Why Oral Calcium Supplements May Reduce Renal Stone Disease: Report of a Clinical Pilot Study
 
   

Why Oral Calcium Supplements May Reduce
Renal Stone Disease:
Report of a Clinical Pilot Study

This section is compiled by Frank M. Painter, D.C.
Send all comments or additions to:
   Frankp@chiro.org
 
   

FROM:   J Clin Pathol 2001 (Jan);   54(1):   5462

Williams CP, Child DF, Hudson PR, Davies GK, Davies MG,
John R, Anandaram PS, De Bolla AR

Department of Medical Biochemistry,
Wrexham Maelor Hospital NHS Trust,
Wrexham LL13 7TD, UK.
clive.williams@new-tr.wales.nhs.uk


AIMS:   To investigate whether increasing the daily baseline of gut calcium can cause a gradual downregulation of the active intestinal transport of calcium via reduced parathyroid hormone (PTH) mediated activation of vitamin D, and to discuss why such a mechanism might prevent calcium oxalate rich stones. To demonstrate the importance of seasonal effects upon the evaluation of such data.

METHODS:   Within an intensive 24 hour urine collection regimen, daily calcium supplementation (500 mg) was given to five stone formers for a 10 week period during a six month crossover study. In a further population of patients on follow up for previous renal stone disease, observations were made on 1066 24 hour urine samples collected over five years in respect of seasonal effects relevant to the interpretation of the study.

RESULTS:   In the group of patients on calcium supplements the following results were found. During calcium supplementation, the proportion of urine calcium to oxalate was higher (increased calcium to oxalate molar ratio), the 24 hour urine product of calcium and oxalate did not rise, and urine oxalate was lower during the first six weeks of supplementation. Twenty four hour urine calcium was 10.2% higher than baseline in the final four weeks of the 10 weeks of supplementation. Twenty four hour urine phosphate was 11.4% lower during the first six weeks of supplementation, but then rose while the patients were still on supplementation; renal tubular reabsorption of phosphate (TmP/GFR) mirrored the urine phosphate changes inversely. PTH was higher after stopping supplementation, but 1,25-(OH)2-cholecalciferol changes were not detected. In the 1066 urine samples collected over five years the following results were found. Calcium and oxalate excretion correlated positively and not inversely. Urine calcium and phosphate excretion were 5.5% and 2.5% higher, respectively, in "light" months of the year compared with "dark" months. A post summer decline in both urine calcium and urine phosphate was relevant to the interpretation of the study.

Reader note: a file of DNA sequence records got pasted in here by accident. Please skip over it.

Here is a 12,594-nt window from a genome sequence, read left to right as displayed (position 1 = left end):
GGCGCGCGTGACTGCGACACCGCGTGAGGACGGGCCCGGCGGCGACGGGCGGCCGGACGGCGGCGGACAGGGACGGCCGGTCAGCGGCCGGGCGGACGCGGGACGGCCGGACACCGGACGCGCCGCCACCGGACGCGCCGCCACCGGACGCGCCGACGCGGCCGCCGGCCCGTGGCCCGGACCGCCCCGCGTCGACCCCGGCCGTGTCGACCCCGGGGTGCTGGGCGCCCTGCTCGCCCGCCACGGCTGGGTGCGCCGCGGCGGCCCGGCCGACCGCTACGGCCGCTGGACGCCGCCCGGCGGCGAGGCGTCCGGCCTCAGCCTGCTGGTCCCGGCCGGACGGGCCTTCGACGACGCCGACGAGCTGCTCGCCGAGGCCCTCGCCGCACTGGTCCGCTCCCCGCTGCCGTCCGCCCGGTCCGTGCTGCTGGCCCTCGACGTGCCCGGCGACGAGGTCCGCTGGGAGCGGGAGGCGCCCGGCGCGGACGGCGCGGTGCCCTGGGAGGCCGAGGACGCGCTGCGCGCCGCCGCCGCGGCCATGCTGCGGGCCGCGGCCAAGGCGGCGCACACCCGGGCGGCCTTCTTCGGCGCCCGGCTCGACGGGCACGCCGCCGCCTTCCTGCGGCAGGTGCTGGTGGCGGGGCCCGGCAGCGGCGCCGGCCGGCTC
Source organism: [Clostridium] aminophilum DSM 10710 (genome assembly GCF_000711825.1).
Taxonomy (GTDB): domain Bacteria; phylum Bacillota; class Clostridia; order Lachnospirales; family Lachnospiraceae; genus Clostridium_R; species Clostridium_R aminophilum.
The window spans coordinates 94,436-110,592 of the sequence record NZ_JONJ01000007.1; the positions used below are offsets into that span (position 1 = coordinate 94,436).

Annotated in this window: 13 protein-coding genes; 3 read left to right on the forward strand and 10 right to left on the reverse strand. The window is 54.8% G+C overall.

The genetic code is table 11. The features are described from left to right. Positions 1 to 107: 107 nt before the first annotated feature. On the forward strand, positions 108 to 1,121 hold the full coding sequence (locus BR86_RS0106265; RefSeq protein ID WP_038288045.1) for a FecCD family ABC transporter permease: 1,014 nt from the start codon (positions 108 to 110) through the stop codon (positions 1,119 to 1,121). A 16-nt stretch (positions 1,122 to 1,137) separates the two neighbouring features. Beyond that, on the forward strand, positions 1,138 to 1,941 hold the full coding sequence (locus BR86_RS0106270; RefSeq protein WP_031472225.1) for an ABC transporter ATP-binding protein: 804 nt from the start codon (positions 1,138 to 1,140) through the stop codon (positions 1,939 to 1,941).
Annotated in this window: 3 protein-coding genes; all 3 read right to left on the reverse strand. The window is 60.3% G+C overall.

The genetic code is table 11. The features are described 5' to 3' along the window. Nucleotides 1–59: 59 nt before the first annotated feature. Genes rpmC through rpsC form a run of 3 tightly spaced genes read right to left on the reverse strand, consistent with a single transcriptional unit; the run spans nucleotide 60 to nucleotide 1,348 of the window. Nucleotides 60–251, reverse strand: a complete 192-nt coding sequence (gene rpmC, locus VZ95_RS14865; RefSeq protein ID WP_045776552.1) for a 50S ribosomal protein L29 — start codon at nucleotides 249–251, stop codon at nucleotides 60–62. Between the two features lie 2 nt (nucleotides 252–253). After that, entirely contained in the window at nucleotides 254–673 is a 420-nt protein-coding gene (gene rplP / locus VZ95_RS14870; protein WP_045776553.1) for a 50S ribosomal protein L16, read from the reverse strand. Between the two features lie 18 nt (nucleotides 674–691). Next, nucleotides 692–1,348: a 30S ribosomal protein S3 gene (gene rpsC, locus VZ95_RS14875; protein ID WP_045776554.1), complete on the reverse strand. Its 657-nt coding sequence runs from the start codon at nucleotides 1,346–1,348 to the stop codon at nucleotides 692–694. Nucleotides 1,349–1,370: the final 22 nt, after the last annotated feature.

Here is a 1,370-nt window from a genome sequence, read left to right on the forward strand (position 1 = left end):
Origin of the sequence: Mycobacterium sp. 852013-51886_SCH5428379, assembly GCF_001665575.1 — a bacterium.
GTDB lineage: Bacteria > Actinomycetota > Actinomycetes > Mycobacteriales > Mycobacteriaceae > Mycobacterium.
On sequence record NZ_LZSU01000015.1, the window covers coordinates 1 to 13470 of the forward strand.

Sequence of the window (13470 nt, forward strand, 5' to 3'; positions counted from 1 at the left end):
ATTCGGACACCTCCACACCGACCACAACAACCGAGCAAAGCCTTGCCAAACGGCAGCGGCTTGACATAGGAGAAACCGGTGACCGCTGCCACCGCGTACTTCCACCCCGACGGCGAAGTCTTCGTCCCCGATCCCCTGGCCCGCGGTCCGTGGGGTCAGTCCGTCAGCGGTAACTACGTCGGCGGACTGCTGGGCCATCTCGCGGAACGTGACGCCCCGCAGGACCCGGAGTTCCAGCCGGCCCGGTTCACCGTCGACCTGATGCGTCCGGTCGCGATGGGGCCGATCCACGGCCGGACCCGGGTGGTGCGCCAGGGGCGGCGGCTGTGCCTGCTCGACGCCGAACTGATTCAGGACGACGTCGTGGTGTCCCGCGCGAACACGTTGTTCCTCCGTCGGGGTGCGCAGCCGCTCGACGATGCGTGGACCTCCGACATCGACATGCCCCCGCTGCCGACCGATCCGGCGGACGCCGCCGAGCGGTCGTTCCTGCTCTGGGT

CONCLUSIONS:   Regular calcium supplementation does not raise the product of calcium and oxalate in urine and the proportion of oxalate to calcium is reduced. The underlying mechanisms of the changes seen in phosphate, calcium, and PTH and the observations on 1,25-(OH)2-cholecalciferol are not clear. Observed changes in phosphate could possibly be part of a calcium regulating feedback loop operating over a period of weeks. In evaluating these mechanisms background seasonal effects are important. It is possible that "programming" of the gut mucosa in terms of calcium transport is a major determinant of the relation between calcium and oxalate concentrations in urine and their relative abundance. Increased oral calcium, in association with a reduction of the relative proportion absorbed, may be pertinent to the prevention of calcium oxalate rich stones.


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